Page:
GM: Yeah, and I cannot remember who pitched that as the show he’s trying to get her to watch.
JG: But bringing it back did seem like a way to show she has been thinking about him in California. Even though she hated to give him the satisfaction of it, we really liked what that dialogue had come to symbolize.
AVC: Do you guys have other favorite running gags or jokes that you’ve loved doing?
JG: There were little things that I don’t even know if the audience noticed but we talked about in the writers room. One that comes to mind is about a customer in the store and an employee wants to talk to her but she says ‘No, sorry, I’m just visiting from Tampa.’ It’s just one line, she walks away, and the employee is frustrated they didn’t get to chat with her. We got the customer back in another episode for a similar moment and this time she says, “No, I’m busy, I just moved here from Tampa.” She comes back in a later episode and, again, an employee wants to talk to her. I’m not sure if it made the final cut but now we had her say, “Sorry, I’m really busy, I’m moving back to Tampa.” It was spread over several episodes and it’s unlikely someone could catch it but I liked that we were telling this tiny little story about a random customer. It was only for us.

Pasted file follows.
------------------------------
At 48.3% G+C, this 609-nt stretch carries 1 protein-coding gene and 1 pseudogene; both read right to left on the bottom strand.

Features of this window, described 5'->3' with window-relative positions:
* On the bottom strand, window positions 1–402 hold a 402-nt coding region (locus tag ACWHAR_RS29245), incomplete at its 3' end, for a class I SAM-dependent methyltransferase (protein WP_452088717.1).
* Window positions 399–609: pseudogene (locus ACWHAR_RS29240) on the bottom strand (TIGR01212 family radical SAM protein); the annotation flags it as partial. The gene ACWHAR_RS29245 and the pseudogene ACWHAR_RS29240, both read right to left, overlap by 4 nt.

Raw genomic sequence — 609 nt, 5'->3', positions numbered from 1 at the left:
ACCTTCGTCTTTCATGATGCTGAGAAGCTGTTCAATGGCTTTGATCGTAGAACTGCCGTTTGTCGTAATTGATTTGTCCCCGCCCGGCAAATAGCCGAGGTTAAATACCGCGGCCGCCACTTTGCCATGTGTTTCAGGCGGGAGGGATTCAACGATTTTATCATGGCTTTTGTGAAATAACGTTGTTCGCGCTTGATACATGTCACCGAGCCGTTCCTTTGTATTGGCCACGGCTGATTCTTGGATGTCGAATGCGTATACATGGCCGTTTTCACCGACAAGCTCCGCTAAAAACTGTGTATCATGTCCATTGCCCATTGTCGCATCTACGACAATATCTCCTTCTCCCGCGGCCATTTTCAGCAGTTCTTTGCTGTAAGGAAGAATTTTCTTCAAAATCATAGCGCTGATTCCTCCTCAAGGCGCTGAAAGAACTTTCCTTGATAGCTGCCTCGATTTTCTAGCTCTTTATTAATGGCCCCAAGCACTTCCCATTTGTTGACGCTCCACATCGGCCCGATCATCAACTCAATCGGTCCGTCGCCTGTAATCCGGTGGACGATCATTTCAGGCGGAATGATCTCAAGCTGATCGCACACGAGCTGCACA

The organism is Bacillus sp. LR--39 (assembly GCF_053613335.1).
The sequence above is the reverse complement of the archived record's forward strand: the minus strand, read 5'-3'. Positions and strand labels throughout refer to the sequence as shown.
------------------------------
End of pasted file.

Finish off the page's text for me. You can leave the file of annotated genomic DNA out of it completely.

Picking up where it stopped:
GM: One thing that always makes me laugh is how everyone, but primarily Dina and Mateo treat Amy like she is frumpy and plain. Here’s this beautiful, put-together actress and they are just taking it for granted and are casually dismissive.
JG: To her credit, America was always totally game for those jokes.
AVC: A series finale has a lot of pressure to wrap up the storylines well but also manage fan expectations. This finale seems to achieve that; how did that balance come about?
JG: I don’t think there was a big conflict between those two for us.